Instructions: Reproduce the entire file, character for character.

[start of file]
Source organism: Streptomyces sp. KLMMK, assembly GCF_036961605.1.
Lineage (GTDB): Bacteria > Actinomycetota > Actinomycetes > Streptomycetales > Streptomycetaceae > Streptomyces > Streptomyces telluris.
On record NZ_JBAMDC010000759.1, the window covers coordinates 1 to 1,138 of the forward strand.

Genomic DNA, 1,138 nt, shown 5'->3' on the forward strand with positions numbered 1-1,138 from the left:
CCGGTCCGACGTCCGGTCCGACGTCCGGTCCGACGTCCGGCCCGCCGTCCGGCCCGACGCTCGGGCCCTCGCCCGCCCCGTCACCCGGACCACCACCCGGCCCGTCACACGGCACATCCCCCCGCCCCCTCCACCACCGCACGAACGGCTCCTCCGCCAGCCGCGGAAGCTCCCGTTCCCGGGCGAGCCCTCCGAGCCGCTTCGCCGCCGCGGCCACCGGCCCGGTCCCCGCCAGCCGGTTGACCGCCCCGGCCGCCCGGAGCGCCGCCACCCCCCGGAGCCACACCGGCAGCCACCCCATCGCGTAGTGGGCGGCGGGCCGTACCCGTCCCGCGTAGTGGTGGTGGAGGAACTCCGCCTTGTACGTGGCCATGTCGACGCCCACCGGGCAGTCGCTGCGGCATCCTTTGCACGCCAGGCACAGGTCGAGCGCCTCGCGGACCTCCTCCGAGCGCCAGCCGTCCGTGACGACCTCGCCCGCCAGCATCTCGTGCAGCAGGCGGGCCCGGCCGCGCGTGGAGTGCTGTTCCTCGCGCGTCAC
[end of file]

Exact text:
Source organism: Streptomyces sp. KLMMK, assembly GCF_036961605.1.
Lineage (GTDB): Bacteria > Actinomycetota > Actinomycetes > Streptomycetales > Streptomycetaceae > Streptomyces > Streptomyces telluris.
On record NZ_JBAMDC010000759.1, the window covers coordinates 1 to 1,138 of the forward strand.

Genomic DNA, 1,138 nt, shown 5'->3' on the forward strand with positions numbered 1-1,138 from the left:
CCGGTCCGACGTCCGGTCCGACGTCCGGTCCGACGTCCGGCCCGCCGTCCGGCCCGACGCTCGGGCCCTCGCCCGCCCCGTCACCCGGACCACCACCCGGCCCGTCACACGGCACATCCCCCCGCCCCCTCCACCACCGCACGAACGGCTCCTCCGCCAGCCGCGGAAGCTCCCGTTCCCGGGCGAGCCCTCCGAGCCGCTTCGCCGCCGCGGCCACCGGCCCGGTCCCCGCCAGCCGGTTGACCGCCCCGGCCGCCCGGAGCGCCGCCACCCCCCGGAGCCACACCGGCAGCCACCCCATCGCGTAGTGGGCGGCGGGCCGTACCCGTCCCGCGTAGTGGTGGTGGAGGAACTCCGCCTTGTACGTGGCCATGTCGACGCCCACCGGGCAGTCGCTGCGGCATCCTTTGCACGCCAGGCACAGGTCGAGCGCCTCGCGGACCTCCTCCGAGCGCCAGCCGTCCGTGACGACCTCGCCCGCCAGCATCTCGTGCAGCAGGCGGGCCCGGCCGCGCGTGGAGTGCTGTTCCTCGCGCGTCAC